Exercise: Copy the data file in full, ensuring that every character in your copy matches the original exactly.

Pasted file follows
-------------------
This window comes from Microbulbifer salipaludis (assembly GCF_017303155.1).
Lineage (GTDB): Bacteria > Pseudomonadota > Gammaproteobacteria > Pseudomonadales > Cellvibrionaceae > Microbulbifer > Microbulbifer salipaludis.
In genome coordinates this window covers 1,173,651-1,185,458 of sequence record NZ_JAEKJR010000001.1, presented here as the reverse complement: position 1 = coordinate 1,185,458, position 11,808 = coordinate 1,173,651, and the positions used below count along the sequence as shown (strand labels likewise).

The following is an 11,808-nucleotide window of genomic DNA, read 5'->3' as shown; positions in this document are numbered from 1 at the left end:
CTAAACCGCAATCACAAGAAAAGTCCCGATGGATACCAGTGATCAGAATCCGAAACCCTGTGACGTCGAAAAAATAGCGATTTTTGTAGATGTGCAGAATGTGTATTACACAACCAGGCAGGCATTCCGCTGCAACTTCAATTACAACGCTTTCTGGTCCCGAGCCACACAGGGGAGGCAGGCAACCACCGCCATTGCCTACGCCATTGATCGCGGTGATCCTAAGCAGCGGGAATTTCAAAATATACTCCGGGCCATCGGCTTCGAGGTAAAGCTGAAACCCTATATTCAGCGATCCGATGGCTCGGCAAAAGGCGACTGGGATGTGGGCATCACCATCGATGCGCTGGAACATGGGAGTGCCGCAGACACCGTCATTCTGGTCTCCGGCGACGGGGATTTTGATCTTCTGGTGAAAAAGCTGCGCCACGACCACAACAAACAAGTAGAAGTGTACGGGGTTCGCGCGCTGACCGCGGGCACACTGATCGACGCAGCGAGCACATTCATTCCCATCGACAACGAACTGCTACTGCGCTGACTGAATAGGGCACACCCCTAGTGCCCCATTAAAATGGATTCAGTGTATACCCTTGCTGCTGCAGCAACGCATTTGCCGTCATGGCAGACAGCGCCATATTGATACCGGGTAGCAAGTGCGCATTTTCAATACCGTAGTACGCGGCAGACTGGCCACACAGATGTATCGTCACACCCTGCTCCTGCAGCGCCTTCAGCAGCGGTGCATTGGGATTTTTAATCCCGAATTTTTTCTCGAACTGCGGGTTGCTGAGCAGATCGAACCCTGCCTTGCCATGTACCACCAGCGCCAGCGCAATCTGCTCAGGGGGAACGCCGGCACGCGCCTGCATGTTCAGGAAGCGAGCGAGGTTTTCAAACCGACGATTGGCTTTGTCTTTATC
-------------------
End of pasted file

This window comes from Microbulbifer salipaludis (assembly GCF_017303155.1).
Lineage (GTDB): Bacteria > Pseudomonadota > Gammaproteobacteria > Pseudomonadales > Cellvibrionaceae > Microbulbifer > Microbulbifer salipaludis.
In genome coordinates this window covers 1,173,651-1,185,458 of sequence record NZ_JAEKJR010000001.1, presented here as the reverse complement: position 1 = coordinate 1,185,458, position 11,808 = coordinate 1,173,651, and the positions used below count along the sequence as shown (strand labels likewise).

The following is an 11,808-nucleotide window of genomic DNA, read 5'->3' as shown; positions in this document are numbered from 1 at the left end:
CTAAACCGCAATCACAAGAAAAGTCCCGATGGATACCAGTGATCAGAATCCGAAACCCTGTGACGTCGAAAAAATAGCGATTTTTGTAGATGTGCAGAATGTGTATTACACAACCAGGCAGGCATTCCGCTGCAACTTCAATTACAACGCTTTCTGGTCCCGAGCCACACAGGGGAGGCAGGCAACCACCGCCATTGCCTACGCCATTGATCGCGGTGATCCTAAGCAGCGGGAATTTCAAAATATACTCCGGGCCATCGGCTTCGAGGTAAAGCTGAAACCCTATATTCAGCGATCCGATGGCTCGGCAAAAGGCGACTGGGATGTGGGCATCACCATCGATGCGCTGGAACATGGGAGTGCCGCAGACACCGTCATTCTGGTCTCCGGCGACGGGGATTTTGATCTTCTGGTGAAAAAGCTGCGCCACGACCACAACAAACAAGTAGAAGTGTACGGGGTTCGCGCGCTGACCGCGGGCACACTGATCGACGCAGCGAGCACATTCATTCCCATCGACAACGAACTGCTACTGCGCTGACTGAATAGGGCACACCCCTAGTGCCCCATTAAAATGGATTCAGTGTATACCCTTGCTGCTGCAGCAACGCATTTGCCGTCATGGCAGACAGCGCCATATTGATACCGGGTAGCAAGTGCGCATTTTCAATACCGTAGTACGCGGCAGACTGGCCACACAGATGTATCGTCACACCCTGCTCCTGCAGCGCCTTCAGCAGCGGTGCATTGGGATTTTTAATCCCGAATTTTTTCTCGAACTGCGGGTTGCTGAGCAGATCGAACCCTGCCTTGCCATGTACCACCAGCGCCAGCGCAATCTGCTCAGGGGGAACGCCGGCACGCGCCTGCATGTTCAGGAAGCGAGCGAGGTTTTCAAACCGACGATTGGCTTTGTCTTTATC